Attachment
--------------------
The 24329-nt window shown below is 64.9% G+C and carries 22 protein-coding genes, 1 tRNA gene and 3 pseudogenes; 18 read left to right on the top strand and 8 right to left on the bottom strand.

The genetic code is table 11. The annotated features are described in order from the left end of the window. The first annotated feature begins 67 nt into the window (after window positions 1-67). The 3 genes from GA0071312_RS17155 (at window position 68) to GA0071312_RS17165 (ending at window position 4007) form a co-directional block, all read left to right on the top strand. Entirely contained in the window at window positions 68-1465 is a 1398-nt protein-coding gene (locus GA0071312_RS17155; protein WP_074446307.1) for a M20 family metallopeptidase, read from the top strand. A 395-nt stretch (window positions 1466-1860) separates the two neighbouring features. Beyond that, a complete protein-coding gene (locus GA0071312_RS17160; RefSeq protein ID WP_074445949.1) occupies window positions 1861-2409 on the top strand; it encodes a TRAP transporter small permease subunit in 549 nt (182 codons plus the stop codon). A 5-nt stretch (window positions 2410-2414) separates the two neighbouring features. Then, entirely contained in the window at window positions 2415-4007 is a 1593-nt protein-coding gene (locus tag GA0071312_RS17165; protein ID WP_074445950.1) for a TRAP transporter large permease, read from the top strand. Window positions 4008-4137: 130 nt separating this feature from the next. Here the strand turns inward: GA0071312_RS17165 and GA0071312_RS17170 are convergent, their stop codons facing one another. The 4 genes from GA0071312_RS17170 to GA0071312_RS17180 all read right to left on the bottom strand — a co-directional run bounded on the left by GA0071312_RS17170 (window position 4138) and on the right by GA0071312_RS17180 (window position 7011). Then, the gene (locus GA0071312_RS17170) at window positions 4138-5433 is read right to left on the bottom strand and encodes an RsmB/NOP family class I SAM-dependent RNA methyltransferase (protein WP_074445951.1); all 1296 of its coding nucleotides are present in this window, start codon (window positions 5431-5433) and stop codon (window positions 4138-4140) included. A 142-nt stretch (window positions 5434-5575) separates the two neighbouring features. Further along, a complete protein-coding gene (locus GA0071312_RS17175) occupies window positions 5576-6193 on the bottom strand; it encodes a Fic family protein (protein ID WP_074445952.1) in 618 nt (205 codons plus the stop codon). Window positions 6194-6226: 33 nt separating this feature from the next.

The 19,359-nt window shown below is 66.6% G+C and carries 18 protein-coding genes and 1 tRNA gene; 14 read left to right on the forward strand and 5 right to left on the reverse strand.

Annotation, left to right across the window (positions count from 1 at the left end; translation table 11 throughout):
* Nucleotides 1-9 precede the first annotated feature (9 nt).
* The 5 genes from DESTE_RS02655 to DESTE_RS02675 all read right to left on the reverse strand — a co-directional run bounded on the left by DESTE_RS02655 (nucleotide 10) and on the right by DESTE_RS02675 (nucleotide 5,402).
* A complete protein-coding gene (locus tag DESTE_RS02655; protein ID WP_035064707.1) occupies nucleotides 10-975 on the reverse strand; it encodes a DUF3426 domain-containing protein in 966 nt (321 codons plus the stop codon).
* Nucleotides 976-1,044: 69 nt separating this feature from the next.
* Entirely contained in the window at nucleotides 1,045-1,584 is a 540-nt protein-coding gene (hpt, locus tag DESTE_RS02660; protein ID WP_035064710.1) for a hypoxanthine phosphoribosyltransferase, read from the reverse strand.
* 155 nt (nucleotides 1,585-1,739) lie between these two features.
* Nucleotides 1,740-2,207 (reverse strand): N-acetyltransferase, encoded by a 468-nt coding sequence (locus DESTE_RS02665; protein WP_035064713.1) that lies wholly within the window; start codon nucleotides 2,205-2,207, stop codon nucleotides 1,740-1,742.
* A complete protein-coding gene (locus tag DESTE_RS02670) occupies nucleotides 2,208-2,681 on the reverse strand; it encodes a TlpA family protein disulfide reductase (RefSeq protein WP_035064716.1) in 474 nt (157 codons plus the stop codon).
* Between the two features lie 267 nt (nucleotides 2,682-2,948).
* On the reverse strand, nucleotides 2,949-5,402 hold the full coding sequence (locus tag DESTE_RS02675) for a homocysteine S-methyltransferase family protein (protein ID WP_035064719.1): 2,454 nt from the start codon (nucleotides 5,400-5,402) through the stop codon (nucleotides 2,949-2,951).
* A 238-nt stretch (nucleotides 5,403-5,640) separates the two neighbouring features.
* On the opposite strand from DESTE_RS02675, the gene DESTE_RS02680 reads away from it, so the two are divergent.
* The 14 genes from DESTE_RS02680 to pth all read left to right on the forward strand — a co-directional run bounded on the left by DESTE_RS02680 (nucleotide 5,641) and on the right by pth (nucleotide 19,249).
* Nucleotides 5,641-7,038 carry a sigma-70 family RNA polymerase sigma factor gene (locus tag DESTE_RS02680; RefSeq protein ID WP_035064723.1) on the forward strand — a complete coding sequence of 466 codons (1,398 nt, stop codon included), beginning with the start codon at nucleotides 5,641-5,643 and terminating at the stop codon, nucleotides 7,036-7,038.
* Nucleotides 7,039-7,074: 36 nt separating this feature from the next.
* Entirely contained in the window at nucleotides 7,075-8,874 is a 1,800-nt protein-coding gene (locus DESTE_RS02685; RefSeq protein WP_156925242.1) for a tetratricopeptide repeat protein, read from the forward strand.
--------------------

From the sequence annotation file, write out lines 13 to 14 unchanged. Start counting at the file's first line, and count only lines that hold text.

* Between the two features lie 267 nt (nucleotides 2,682-2,948).
* On the reverse strand, nucleotides 2,949-5,402 hold the full coding sequence (locus tag DESTE_RS02675) for a homocysteine S-methyltransferase family protein (protein ID WP_035064719.1): 2,454 nt from the start codon (nucleotides 5,400-5,402) through the stop codon (nucleotides 2,949-2,951).